Perhaps it makes sense that Europeans have received the four of the last five Driehaus prizes. One went to a Thai. At the risk of appearing nativist, the last American laureate was the Florida architect Scott Merrill (2016). This year’s deserving recipient has just been announced by the architecture school at the University of Notre Dame. Sebastian Treese, of Germany, is part of an admirable European trend toward traditional architecture that may be outstripping the strides being made on this side of the Atlantic.
I expect to be posting more on European trends soon.
Some of the traditional design in Europe is dodgy – less so than in the U.S., of course – but European architects have the great advantage of working in Europe, where urban settings have survived intact, effectually surrounding European designers with excellent models of beauty in their craft. The work of Treese, who was raised in the city of Mainz, fits superbly into its settings. His apartment building Eisenzahnstrasse 1, in Berlin’s Charlottenburg district, is a good example. His firm’s website (linked above) describes its stylish design:
The façade’s clear horizontality – a nod to Haussmann’s Paris – is emphasized by the strong, continuous lines of the balustrades. The central, gently curved avant-corps resting on tectonically credible consoles carefully maintains the horizontal nature of the façade. Historically, residential buildings in Berlin were erected as plastered masonry structures, and Eisenzahnstrasse 1 was conceived of and realized in the same material. As a result, despite its peculiarities, the building seamlessly blends into its surroundings to complement the existing streetscape.
In short, Treese’s design reflects the innovative “peculiarities” common to centuries of classical and traditional work. His apartment house takes not only its horizontality from Haussmann’s Paris but its curved vertical bays from styles associated primarily with the Baroque, throughout Europe but originating in Italy. It is only in the imaginations of modernists wearing their Pevsner-shaded glasses that classical and traditional work is divided up into “periods” so distinct that they cannot appropriately inspire work in any other era (such as our own). In fact, these historicist periods blend from one to the next so extensively, and take their inspiration from so many sources, that distinct styles within distinct temporal windows are difficult to find in genuine architectural history.
This knowledge suffuses the work of Treese and the best classicists of Europe (and America). Nevertheless, even in the highest reaches of classical orthodoxy, such as, I’m afraid to say, Notre Dame, the impulse remains strong to fudge the difference between work inspired by tradition and the experimental work that still dominates today in Europe and America. For example, the Notre Dame press release announcing Treese’s prize reads:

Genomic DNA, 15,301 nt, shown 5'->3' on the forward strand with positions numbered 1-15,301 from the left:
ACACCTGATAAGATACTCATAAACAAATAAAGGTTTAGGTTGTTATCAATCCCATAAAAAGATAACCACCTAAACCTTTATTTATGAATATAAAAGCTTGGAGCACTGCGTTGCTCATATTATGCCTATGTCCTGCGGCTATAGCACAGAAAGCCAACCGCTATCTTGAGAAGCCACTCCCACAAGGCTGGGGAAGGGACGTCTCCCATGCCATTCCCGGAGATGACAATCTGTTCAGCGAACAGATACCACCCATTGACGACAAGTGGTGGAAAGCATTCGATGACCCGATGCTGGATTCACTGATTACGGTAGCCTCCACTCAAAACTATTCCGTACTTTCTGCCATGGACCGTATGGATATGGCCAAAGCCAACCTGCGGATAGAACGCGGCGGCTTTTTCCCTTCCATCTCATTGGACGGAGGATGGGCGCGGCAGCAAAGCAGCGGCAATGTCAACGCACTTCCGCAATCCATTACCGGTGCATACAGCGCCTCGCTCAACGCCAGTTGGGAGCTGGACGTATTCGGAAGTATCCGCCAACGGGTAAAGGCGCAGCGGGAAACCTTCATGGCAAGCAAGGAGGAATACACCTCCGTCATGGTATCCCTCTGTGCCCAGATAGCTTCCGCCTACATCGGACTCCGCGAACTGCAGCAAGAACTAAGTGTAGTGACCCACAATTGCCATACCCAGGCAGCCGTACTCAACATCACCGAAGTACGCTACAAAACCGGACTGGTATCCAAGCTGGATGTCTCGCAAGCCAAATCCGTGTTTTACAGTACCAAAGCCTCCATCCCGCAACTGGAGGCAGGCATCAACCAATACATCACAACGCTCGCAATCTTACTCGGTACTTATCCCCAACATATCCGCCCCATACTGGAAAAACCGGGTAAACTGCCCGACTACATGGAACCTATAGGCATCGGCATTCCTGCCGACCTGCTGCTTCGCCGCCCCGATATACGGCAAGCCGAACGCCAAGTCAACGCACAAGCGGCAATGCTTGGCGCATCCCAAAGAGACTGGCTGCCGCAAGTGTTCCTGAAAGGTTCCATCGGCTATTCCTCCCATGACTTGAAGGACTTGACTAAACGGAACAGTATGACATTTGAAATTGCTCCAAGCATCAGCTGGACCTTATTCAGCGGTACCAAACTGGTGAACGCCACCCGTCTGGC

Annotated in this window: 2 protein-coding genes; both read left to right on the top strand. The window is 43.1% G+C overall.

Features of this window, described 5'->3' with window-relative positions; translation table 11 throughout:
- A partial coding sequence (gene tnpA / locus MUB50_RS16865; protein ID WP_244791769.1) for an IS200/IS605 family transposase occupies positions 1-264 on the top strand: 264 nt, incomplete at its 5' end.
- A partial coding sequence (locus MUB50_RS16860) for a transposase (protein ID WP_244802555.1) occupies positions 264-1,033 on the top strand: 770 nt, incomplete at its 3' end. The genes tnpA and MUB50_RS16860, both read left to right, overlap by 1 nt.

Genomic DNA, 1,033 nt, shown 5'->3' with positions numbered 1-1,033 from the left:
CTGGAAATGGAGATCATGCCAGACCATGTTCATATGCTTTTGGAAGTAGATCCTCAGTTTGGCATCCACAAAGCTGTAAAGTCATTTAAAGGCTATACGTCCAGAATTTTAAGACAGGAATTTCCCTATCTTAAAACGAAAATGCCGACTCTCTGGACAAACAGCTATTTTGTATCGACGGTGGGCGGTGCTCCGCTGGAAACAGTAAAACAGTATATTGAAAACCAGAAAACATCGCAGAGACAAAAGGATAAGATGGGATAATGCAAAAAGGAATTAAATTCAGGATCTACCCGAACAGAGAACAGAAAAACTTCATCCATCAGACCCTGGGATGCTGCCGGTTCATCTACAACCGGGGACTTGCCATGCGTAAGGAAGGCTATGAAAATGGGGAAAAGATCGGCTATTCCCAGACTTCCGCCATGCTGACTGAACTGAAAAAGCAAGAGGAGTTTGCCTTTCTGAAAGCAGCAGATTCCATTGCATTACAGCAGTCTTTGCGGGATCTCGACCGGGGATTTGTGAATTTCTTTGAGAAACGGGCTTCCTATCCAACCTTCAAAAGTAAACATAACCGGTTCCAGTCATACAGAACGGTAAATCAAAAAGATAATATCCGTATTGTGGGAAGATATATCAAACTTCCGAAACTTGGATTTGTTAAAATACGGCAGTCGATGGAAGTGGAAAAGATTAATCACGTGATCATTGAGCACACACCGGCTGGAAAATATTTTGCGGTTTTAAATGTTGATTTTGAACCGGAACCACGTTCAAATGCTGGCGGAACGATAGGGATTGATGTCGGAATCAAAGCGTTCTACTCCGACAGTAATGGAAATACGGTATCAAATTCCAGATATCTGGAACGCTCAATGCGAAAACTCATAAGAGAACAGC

His buildings enrich the urban settings where they are constructed, and upon reflection it is clear that they are imbued with a rich understanding of historical precedent.
How long, really, must one “reflect” in order to conclude that Treese’s buildings are “imbued with a rich understanding of historical precedent”? It seems to me that only those whose understanding of architecture is marinaded in the failed orthodoxy of modernism would need to reflect for more than one or two nanoseconds to reach that conclusion. The press release continues:
The firm is reinterpreting the lessons of the past to produce a new traditional architecture and urbanism that embodies the culture, climate and physical order of existing places. …
The firm is not “reinterpreting” anything, so far as I can tell. That is what modernists do. Rather, Treese and his colleagues are making use of techniques and design philosophies common to generations of architects until traditional architecture was almost snuffed out by modern architecture.
Maybe I am being too picky, and I suppose that in today’s world, saying that an architect is just doing what architects did for centuries would be coming too darn close to asserting that they lack creativity. That is not true of Sebastian Treese, as I’m sure most close observers of the Driehaus Prize and Notre Dame recognize. Philanthropist Richard H. Driehaus and the School of Architecture at Notre Dame have handed out this award – worth $200,000 to recipients – since 2003, when the excellent Leon Krier, a native of Luxembourg, won for his architecture, his theories, and his witty sketches explaining why traditional architecture and urbanism are more humane than modern architecture. Keep up the good work!
[The original version of this post failed to note that one of the last five Driehaus laureates, OngArd Satrabhandu (2020), is Thai. Also, the Driehaus Foundation itself is not involved in the awards program.]